A plate of unadorned Ibérico ham, rosy pink against the white china, veined with white fat. Patatas bravas with romesco, the chunks of potato looking as though each one had been individually hand-fried, babied, coddled, brought out of the oil at just the right moment and then piled up around a bowl of gentle, orange romesco sauce more savory than spicy, tasting of tomato pulp and paprika. A bowl of croquetas, made with Serrano ham, breadcrumbs and cream sauce, fried golden-brown and served still steaming at the table, followed by another bowl just because the first one was so good and gone so quickly. The courses came scattered, well-timed by the servers, occasionally walked across the floor by Curt himself, cut loose from the kitchen and coming to check in on us. There was an art to the ballet of plates — not perfected yet, but there in a rough form, set to a rhythm not of clocks, but of impressions, of weighing appetites and speed of digestion by eye. Sometimes fresh plates would arrive just as we were finishing the previous course. Once or twice we were asked whether we wanted to keep the single crust of bread left alone on a side plate.
We had brocheta de langostinos — one big shrimp on a stick, attended by lumps of what I think was mackerel, the whole thing grilled, dressed in pepper vinaigrette and set over an oiled round of bread. It was my favorite plate until the stew of potatoes and chopped chorizo arrived, bubbling in an earthenware bowl, rich with peppers and onions. And then that was my favorite until the solomillo came — a simple bit of sliced beef tenderloin, cooked bloody-rare and smothered beneath a thick veil of white béchamel dosed with powerful Spanish Valdeón blue cheese. The solomillo was so addictively good it was scary — the kind of plate that's been done a million and a half times before in a hundred thousand different restaurants, but never, never quite like it was done here, and never even close to as well.
Ondo's has some issues, yes. I didn't love the slightly undercooked grains and weird brothy consistency of the arroz meloso with Spanish Idiazábal cheese (an attempt at a Spanish risotto, I'm guessing, that failed somewhere in the execution but made a nice starch when I ate it with the potatoes and chorizo). The albóndigas were delicious, but while they were meant to be simple, they seemed somehow too simple, sitting in their tomato sauce and bringing nothing more than the plain protein of their existence to the table. And the Steinbeckers might also do well to look at the pricing on their menu, because while I dearly love pork products and am willing to pay ridiculous prices for Ibérico (some of the best ham on the planet), the going rate for a small plate of it seemed high even to me. Fifteen dollars for a (very) small plate of ham, thirty for a large? That's going to knock out all but the most dedicated pork junkies.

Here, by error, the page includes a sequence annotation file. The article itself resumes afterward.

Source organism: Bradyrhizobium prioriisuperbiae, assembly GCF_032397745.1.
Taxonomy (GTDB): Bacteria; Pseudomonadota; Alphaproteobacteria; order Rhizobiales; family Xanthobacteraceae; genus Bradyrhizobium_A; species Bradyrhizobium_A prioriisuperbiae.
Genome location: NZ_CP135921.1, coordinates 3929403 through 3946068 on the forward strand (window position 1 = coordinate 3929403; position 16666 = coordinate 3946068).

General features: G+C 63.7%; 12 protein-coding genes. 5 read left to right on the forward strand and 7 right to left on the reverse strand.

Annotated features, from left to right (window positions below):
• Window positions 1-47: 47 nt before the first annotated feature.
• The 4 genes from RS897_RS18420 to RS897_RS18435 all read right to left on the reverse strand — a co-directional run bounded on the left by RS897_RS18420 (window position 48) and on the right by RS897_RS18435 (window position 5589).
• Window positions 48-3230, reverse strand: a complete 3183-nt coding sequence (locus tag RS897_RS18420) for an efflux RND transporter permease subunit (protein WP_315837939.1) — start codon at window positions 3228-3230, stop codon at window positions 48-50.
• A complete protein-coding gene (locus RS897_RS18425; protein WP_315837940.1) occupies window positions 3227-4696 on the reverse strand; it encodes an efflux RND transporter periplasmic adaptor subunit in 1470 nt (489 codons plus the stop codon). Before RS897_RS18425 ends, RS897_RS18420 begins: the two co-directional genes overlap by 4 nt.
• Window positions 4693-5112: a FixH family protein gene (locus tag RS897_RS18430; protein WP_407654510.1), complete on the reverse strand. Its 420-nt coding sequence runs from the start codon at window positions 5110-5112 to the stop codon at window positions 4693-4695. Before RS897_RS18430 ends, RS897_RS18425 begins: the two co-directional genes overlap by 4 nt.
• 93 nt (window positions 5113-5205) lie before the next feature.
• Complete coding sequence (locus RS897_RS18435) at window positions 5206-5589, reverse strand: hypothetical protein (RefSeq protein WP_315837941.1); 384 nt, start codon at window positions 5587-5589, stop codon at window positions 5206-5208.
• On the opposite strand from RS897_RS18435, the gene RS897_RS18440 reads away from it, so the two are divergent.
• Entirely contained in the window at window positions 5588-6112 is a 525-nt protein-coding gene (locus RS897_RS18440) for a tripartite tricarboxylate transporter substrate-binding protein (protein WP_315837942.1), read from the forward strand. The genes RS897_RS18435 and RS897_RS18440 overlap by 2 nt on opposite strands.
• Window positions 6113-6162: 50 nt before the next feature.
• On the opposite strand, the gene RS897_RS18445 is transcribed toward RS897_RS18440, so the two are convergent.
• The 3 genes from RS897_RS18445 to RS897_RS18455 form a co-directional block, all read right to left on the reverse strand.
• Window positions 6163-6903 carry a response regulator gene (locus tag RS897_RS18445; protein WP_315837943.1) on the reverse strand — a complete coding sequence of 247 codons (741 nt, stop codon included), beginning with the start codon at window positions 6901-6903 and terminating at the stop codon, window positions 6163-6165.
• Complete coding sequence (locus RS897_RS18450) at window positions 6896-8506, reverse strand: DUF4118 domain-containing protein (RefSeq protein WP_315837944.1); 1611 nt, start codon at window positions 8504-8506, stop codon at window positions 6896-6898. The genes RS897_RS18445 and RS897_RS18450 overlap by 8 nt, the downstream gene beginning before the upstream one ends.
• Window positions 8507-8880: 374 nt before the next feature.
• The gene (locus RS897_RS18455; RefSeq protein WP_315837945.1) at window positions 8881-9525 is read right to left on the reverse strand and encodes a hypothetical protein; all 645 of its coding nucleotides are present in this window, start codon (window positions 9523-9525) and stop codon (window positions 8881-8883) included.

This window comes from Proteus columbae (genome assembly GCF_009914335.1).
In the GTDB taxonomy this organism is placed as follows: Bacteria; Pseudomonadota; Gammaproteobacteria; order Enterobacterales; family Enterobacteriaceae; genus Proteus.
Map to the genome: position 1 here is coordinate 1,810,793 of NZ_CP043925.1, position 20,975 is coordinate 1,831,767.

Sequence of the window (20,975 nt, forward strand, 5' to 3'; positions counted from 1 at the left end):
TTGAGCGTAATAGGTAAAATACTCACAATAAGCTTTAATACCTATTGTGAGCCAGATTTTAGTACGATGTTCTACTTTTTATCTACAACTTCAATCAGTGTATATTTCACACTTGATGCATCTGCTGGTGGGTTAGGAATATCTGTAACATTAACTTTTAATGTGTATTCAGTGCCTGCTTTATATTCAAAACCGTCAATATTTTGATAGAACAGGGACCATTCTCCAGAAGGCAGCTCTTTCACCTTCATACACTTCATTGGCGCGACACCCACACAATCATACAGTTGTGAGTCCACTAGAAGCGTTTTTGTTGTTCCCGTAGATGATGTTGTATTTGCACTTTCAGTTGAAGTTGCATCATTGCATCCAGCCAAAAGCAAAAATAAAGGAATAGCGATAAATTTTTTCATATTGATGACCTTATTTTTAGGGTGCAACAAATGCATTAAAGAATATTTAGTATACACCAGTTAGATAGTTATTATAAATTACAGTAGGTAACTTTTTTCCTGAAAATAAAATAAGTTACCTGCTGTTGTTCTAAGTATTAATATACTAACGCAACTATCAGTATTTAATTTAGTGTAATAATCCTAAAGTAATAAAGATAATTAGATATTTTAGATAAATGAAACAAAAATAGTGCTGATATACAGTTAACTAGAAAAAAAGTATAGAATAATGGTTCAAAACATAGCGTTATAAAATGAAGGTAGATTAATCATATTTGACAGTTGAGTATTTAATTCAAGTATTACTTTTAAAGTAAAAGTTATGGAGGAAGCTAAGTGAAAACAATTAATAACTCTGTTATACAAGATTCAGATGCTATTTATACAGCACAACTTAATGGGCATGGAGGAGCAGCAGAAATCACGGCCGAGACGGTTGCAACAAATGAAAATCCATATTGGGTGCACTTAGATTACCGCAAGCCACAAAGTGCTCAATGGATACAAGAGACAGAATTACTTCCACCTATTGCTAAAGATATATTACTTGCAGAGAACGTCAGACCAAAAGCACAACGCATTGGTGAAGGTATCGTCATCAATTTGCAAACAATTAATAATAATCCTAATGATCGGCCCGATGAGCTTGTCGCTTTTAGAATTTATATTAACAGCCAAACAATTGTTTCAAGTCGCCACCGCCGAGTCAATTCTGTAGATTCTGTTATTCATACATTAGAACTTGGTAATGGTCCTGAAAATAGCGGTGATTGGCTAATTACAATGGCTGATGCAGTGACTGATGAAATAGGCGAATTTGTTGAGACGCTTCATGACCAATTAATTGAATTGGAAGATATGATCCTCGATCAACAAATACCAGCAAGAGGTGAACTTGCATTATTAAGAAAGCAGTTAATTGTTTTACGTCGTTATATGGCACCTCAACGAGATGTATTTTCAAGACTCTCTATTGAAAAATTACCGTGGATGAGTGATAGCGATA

Still, through it all, there is a consistency at Ondo's, a sense of distant horizons and love borne of strange latitudes. There is the taste of ancient dust and the feel of a canon that has been alive and growing for centuries, perfected across a million bar tops and tables, taught to those with the means and the wherewithal to go to the source. Ondo's tapas have in them the potential for true greatness, the staff and room a capacity for becoming a new destination in Cherry Creek — a bright point of independence in a neighborhood that's become crowded over the years with corporate branding and big-box names. Ondo's isn't quite there yet, but there's room for growth, for easing into excellence slowly, one omelet at a time.
While we'd been eating, a couple of other tables had drifted in. They were only two-tops, a couple of singles at the bar, but it was better than nothing. As we watched Curt make his way from the kitchen to their tables, handing around aperitivos, smiling and wishing them well before retreating back behind his burners, I thought to myself that maybe, once I'm gone, these few people and the ones who follow them will act as a vanguard of gastronauts, the outriders of cuisine bringing back news of Ondo's to their friends and families. I hoped that they'd all have meals as good as the one I'd just finished.
But in the meantime, Laura and I made our way out the door and back out into the cold. This time, though, our walk was much shorter. Next door, Tambien was backs-to-the-glass crowded as we pressed our way in and made for the bar, looking for one more drink — unwilling, while there were still some days and hours remaining, to let this be our last of anything.